I've just finished this, the first of that pile of birthday books. They are all, as perhaps the picture showed, Virago Modern Classics. I must admit that though I have read a lot of contemporary fiction lately, it is the classics I love the best. This one was written in 1923, though it is set some years earlier. I had read a couple of Willa Cather's novels some years ago but though I remember enjoying them, I'm sure I didn't enjoy them as much as this. A Lost Lady is going to be one of those books that stays with me for a long time. Set in Nebraska, it tells the story of Marian Forrester, the young and beautiful second wife of the ageing Captain Daniel Forrester, a wealthy "railroad man". Forrester, respected by his colleagues and friends for his generosity and uprightness, in many ways stands for the old pioneering West -- a quiet and restrained figure in the novel, he is a marvellous creation, whose dignity and tolerance become clearer and clearer as he ages in declining health. But of course the central figure is Mrs Forrester herself, who is seen through the eyes of the young Neil Herbert, nephew to the local Judge. Neil first encounters Marian when he is ten years old and has an accident on the Forrester estate which results in a broken arm. As he grows up into a handsome and intelligent young man, Mrs Forrester takes a special interest in him, and he spends many happy hours at the house. But, as he does so, he begins to see aspects of Marian's life that disturb him -- in particular, he discovers her attachment to the raffish charmer Frank Ellinger. Terribly shocked and disillusioned, he nurses this knowledge in secret until one day Captain Forrester hands him some letters to post, including one from Marian to Ellinger:
"For some reason Neil felt embarrassed and tried to slip the letter quickly into his pocket. The Captain, his two canes in one hand, prevented him. He took the pale envelope again, and held it out at arm's length, regarding it.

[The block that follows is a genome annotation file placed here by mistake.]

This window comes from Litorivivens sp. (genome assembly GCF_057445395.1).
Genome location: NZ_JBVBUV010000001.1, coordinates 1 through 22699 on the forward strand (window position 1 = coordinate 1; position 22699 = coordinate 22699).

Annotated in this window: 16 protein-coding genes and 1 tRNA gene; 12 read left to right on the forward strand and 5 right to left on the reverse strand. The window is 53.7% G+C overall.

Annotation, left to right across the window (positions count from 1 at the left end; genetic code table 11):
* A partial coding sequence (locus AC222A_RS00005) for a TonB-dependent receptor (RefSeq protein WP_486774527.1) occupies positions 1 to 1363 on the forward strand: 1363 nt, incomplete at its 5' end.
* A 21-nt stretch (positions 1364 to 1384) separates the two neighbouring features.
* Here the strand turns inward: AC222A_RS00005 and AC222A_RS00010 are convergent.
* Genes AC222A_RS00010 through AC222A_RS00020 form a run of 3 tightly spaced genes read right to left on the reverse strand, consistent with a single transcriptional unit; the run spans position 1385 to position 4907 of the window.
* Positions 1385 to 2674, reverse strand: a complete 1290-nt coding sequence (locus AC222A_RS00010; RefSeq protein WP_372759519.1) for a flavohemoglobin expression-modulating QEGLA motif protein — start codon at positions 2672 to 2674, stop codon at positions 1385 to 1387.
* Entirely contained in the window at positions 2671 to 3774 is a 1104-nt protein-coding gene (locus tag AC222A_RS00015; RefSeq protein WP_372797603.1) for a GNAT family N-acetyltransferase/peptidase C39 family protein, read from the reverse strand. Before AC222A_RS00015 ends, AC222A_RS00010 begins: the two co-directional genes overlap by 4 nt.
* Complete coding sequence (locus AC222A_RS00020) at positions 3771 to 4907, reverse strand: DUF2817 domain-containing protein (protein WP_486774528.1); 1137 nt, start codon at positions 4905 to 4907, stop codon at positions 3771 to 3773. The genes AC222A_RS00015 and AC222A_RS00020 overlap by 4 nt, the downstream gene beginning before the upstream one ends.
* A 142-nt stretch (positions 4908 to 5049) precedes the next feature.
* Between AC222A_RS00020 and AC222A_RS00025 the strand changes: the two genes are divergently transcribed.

'Mrs Forrester is a fine penman; have you ever noticed? Always was. If she made me a list of articles to get at the store, I never had to hide it. It was like a copper plate. That's exceptional in a woman, Neil'.
... Neil had often wondered how much the Captain knew. Now, as he went down the hill, he felt sure that he knew everything; more than anyone else; all there was to know about Marian Forrester".
The Captain, in truth, loves, appreciates and understands his wife in a way that Neil will never achieve -- a rather repressed and prim young man, he fails to see that her passion and energy are as much to be valued as her fragility and her sweet and elegant charm. Here's the first description of her, early in the novel:
"She stood beside his desk in her long sealskin coat and cap, a crimson scarf showing above the collar, a little brown veil with spots tied over her eyes. The veil did not at all obscure those beautiful eyes, dark and full of light, set under a low white forehead and arching eyebrows. The frosty air had brought no colour to her cheeks -- her skin always had the fragrant, crystalline whiteness of white lilacs. Mrs Forrester looked at one, and one knew she was bewitching. It was instantaneous, and it pierced the thickest hide....There could be no negative encounter, however slight, with Mrs Forrester. If she merely bowed to you, merely looked at you, it constituted a personal relation. Something about her took hold of one in a flash; one became acutely conscious of her, of her fragility and grace, of her mouth that could say so much without words; of her eyes, lovely, laughing, intimate, nearly always a little mocking".
There is so much skill in the way this novel is written, not least the way Cather uses Neil as the story's point of view: idealistic, a little prudish, he never fully understands the world he is drawn into observing. The writing is superb -- so simple and pared down but so full of meaning. Buy it and read it, please! You won't regret it.